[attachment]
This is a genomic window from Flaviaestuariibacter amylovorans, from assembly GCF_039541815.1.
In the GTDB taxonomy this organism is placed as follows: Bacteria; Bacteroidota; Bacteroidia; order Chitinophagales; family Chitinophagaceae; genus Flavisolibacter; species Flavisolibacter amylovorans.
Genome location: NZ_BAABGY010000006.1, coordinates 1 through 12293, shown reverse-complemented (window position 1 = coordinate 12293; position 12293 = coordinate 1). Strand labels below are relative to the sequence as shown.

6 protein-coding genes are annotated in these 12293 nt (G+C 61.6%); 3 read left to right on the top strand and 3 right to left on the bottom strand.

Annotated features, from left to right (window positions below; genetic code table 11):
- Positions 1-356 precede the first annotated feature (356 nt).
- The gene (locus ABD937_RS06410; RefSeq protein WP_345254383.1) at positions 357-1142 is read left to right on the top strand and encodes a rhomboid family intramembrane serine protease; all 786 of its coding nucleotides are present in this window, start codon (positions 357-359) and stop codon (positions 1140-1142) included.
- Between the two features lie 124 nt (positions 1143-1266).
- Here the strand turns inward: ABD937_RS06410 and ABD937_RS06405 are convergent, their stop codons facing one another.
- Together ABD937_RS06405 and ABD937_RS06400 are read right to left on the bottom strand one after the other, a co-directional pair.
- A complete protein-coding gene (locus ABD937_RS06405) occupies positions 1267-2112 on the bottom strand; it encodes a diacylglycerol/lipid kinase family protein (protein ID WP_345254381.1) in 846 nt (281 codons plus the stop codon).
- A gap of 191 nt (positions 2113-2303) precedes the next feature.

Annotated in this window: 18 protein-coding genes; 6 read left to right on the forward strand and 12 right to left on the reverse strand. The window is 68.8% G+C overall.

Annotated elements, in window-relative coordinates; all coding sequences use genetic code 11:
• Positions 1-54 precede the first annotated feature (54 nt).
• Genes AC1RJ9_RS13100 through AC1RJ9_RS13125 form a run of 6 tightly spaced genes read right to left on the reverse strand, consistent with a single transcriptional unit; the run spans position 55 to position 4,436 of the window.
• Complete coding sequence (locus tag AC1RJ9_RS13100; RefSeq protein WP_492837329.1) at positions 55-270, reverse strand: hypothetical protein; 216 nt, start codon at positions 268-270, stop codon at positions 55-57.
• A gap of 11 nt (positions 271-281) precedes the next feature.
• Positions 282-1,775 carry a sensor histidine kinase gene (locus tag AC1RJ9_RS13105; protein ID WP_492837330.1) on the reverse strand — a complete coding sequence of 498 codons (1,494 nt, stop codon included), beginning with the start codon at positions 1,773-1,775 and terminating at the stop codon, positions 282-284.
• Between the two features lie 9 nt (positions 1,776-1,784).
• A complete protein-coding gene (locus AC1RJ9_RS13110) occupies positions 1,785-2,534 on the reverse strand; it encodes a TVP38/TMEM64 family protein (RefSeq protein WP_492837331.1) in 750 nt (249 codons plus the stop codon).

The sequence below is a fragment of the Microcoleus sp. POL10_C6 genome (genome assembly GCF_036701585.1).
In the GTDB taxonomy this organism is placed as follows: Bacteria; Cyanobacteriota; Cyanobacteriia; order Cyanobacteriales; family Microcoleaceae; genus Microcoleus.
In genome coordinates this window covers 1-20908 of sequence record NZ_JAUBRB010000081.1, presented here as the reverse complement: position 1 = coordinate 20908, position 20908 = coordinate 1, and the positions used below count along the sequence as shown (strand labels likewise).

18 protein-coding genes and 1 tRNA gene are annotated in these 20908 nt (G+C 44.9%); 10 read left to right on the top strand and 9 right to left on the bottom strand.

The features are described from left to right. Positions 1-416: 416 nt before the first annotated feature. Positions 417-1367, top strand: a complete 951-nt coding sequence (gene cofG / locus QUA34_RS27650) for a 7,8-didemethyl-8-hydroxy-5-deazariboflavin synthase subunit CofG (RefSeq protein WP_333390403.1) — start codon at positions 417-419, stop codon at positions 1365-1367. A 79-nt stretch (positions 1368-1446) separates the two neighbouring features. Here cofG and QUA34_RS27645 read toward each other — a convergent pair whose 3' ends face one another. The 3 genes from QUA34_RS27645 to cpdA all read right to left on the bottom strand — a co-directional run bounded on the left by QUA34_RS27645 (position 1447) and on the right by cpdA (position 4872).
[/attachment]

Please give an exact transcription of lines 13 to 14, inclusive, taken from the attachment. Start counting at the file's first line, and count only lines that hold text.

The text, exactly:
Annotated in this window: 18 protein-coding genes; 6 read left to right on the forward strand and 12 right to left on the reverse strand. The window is 68.8% G+C overall.

Annotated elements, in window-relative coordinates; all coding sequences use genetic code 11: